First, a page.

Free Public Transport in Luxembourg – not as good a policy as it might seems

Dear Cezary,
Curitiba spawned the ‘anti-light rail’ movement in the USA, pointing outing to the lower cost and success of the Curitiba Bus system. The world’s first busway was built in Runcorn New Town opened in 1970, with the housing and other developments built around bus stops, and a traffic free route offering 65km/hr bus speeds, with journeys by bus faster than car. The expectation was that 50% of internal trips would be by bus.
When a comprehensive study was undertaken in 1982, with car ownership at only 30% of households, only 15% of internal trips were by bus. Car less households made more trips by car than bus, thanks to lifts from neighbours, friends and family. Presently bus use in Runcorn is 5% of all internal trips, no different from other similar sized towns that have no busway.

Subject: Re: Free Public Transport in Luxembourg

Andrew is right to point out the vulnerability of subsidies for public transport to political change. During the 1970’s South Yorkshire Transport Authority adopted a frozen fare policy and with high inflation at the time expected that by 1985, the fare revenue would not cover the cost of collection, so planned for zero fares. In 1979 the Conservatives took control of the national government and stopped the national subsidy to bus services, including SYTA, which led to a 300% fare rise.  What is also important is the monitoring of impact of the SYTA frozen fares. Car less households made more bus trips but there was an insignificant modal switch from car to bus.

Tallin also has a free public transport system, and there is only a very small shift from car to bus but a big shift from walk/cycle to bus.

If fares were the main driver of public transport use, then it would be a useful lever. All the market research shows that fares are the 4th or 5th factor influencing public transport use. More important are reliability, convenient, speed, waiting times and accessibility. There is also an econometric measure ‘elasticity of demand’.  For over 100 years in the UK this has been about -0.3, which means that a 10% fare increase, leads to a 3% reduction of patronage but a 7% increase in revenue.  More recent research at the University of Westminster suggests that this is now -0.4. Put that the other way round, a 10% fare cut will increase patronage by 3% but decrease revenue by 7%.

If we want to attract car trips, then modes of public transport that are acceptable to car users must be offered, and this does not include buses, despite the claimed success of the Glider service in Belfast, and before that the Scott Hall Road service in Leeds.

Safe bike lanes and bikes would be a low cost option, with the added benefit of improving fitness and health. Lots more where this comes from.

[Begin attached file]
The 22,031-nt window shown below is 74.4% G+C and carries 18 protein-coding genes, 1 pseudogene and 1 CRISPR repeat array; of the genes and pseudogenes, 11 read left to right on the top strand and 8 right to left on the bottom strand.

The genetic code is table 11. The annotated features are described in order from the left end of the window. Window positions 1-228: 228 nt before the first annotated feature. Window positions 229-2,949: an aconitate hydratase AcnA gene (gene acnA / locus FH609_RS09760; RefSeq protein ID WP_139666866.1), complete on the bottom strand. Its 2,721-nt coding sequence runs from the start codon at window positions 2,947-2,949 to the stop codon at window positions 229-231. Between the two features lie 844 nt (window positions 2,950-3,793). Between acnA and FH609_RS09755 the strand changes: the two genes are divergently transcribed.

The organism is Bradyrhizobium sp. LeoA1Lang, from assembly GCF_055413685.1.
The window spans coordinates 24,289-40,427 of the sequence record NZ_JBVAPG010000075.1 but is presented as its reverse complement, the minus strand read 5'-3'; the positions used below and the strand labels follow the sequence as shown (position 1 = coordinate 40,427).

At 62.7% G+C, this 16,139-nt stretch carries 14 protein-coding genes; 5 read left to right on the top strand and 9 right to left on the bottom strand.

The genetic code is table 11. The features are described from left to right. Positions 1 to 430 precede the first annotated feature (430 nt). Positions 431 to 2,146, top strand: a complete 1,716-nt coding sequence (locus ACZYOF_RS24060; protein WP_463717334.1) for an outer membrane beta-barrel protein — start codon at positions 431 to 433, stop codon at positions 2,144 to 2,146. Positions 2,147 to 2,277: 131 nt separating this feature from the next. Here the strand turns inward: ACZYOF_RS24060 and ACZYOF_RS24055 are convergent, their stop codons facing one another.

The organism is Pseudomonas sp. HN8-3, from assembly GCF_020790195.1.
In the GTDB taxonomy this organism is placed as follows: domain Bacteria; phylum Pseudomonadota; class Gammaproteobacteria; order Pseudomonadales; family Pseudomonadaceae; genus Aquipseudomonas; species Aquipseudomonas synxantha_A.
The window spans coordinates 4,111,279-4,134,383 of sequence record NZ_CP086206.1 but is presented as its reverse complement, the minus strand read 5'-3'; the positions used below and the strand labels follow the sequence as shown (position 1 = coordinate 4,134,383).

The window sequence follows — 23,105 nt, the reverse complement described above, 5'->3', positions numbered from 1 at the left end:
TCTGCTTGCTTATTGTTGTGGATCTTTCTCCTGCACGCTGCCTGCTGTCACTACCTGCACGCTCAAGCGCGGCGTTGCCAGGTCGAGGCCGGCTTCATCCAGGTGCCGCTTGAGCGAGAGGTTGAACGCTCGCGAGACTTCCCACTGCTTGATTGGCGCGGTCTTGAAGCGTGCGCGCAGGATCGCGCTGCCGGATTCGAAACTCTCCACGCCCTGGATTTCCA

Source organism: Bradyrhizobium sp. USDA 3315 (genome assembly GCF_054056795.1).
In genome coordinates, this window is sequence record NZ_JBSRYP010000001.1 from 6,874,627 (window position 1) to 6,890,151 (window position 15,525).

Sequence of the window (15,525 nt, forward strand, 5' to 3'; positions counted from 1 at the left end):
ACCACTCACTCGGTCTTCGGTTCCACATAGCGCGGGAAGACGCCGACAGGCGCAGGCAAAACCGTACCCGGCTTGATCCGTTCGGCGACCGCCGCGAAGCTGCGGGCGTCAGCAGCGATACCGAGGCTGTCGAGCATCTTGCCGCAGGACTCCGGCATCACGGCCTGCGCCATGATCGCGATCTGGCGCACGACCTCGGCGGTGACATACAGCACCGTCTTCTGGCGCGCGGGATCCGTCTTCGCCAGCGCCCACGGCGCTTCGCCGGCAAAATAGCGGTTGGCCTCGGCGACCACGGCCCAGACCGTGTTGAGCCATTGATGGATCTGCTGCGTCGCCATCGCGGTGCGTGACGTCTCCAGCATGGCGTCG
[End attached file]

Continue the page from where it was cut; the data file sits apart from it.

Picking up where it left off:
On Thursday, 21 September 2023, 12:30:22 BST, <> wrote:

The huge problem with “free” public transport is the political vulnerability of the necessary government funding.

In the UK we have the perfect demonstration of this with our Primary School politics sweeping away £700M of Tory funding for a Tory Mayor in London on the election of a Labour Mayor, followed by the paucity of financial support for TfL when passenger revenue evaporated during the Covid pandemic.

How much worse would this have been if the farebox recovery had been zero (free fares) rather than the 65-70% recorded by TfL in 2019 (typically this is less than 50% in most other European capitals).

Important, I think, to use fares as the yardstick for value by ensuring, for example, that parking costs at least double the PT fare (as in Amsterdam and numerous other cities). <>
Subject: RE: Free Public Transport in Luxembourg

Free air travel is an intriguing idea😉 My father was an air force pilot and he was even paid for flying…

But the we do not want people to fly unless absolutely necessary.

On the other hand, we do want people to switch to public transport, from individual cars etc.

Look at the popularity of cheap train travels in places like Spain and Germany.

At this stage we disagree, but this is why I want to engage with PhD research of the subject.

Cezary M Bednarski MSc DipArch RIBA FRSA SARP

Studio Bednarski ltd

Unit 19, 2-4 Exmoor St

London W10 6BD, UK

Tel : + 44(0)20 8962 8962

Fx : + 44(0)20 8962 8642


From: Dave Andrews  <>;
Subject: Re: Free Public Transport in Luxembourg

Dear cesari Walt I have sympathy with your idea my understanding is that the research shows that free bus transport anyway simply results in more people who previously used buses using the more it does not create a switch from cards to buses. Furthermore with totally free public transport you will encourage all sorts of journeys that aren’t  necessary. Transport of itself isn’t a good thing ….you could make airplanes free for example would that be a good thing?

Best Wishes

David Andrews
Claverton Energy Group
07795 842295


On Tue, Jun 6, 2023, 19:28 Tay McLean-Foreman <> wrote:
”Around 230,000 people cross the border into Luxembourg each day for work and 75 per cent of these journeys are made by car.”   The country is funded by EU monies as it is the EU judicial & secretarial centre and also holds the EU Parliament seat.
The areas around the airport is ‘full’ of ‘tax free’ multimational companies who hold meetings at the airport.  The airport is actually ‘tiny’.  ie one /two runways and one airport lounge.

From: <> on behalf
Subject: Re: Europe’s richest country made public transport free: Could other countries do the same?

Free in Spain a well even long journeys… you have to pay $50 a month or something but as long as you use it five times or something you get it all back

Best Wishes

David Andrews
Chair Bath Trams
Claverton Energy Group
07795 842295

On Tue, Jun 6, 2023, 13:23 Richard Daniel <> wrote:

Via Euronews: Europe’s richest country made public transport free: Could other countries do the same?